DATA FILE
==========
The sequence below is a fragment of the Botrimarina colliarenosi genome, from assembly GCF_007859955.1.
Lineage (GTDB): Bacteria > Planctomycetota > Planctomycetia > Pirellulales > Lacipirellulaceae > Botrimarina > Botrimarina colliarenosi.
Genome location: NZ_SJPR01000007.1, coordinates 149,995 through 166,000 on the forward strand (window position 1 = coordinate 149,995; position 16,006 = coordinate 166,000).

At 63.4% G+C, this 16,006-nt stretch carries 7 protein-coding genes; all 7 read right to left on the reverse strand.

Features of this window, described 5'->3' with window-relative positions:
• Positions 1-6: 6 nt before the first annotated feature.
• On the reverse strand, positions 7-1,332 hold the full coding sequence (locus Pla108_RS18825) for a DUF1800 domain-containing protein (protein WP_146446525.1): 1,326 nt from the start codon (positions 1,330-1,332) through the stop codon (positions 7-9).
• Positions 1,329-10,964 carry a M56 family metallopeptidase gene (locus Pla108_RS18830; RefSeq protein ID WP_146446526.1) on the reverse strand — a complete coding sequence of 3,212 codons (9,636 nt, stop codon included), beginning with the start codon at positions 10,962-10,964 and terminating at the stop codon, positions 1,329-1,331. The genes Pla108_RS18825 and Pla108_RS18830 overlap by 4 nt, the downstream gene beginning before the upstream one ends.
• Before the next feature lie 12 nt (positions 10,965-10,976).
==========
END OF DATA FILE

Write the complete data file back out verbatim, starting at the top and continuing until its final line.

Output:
The sequence below is a fragment of the Botrimarina colliarenosi genome, from assembly GCF_007859955.1.
Lineage (GTDB): Bacteria > Planctomycetota > Planctomycetia > Pirellulales > Lacipirellulaceae > Botrimarina > Botrimarina colliarenosi.
Genome location: NZ_SJPR01000007.1, coordinates 149,995 through 166,000 on the forward strand (window position 1 = coordinate 149,995; position 16,006 = coordinate 166,000).

At 63.4% G+C, this 16,006-nt stretch carries 7 protein-coding genes; all 7 read right to left on the reverse strand.

Features of this window, described 5'->3' with window-relative positions:
• Positions 1-6: 6 nt before the first annotated feature.
• On the reverse strand, positions 7-1,332 hold the full coding sequence (locus Pla108_RS18825) for a DUF1800 domain-containing protein (protein WP_146446525.1): 1,326 nt from the start codon (positions 1,330-1,332) through the stop codon (positions 7-9).
• Positions 1,329-10,964 carry a M56 family metallopeptidase gene (locus Pla108_RS18830; RefSeq protein ID WP_146446526.1) on the reverse strand — a complete coding sequence of 3,212 codons (9,636 nt, stop codon included), beginning with the start codon at positions 10,962-10,964 and terminating at the stop codon, positions 1,329-1,331. The genes Pla108_RS18825 and Pla108_RS18830 overlap by 4 nt, the downstream gene beginning before the upstream one ends.
• Before the next feature lie 12 nt (positions 10,965-10,976).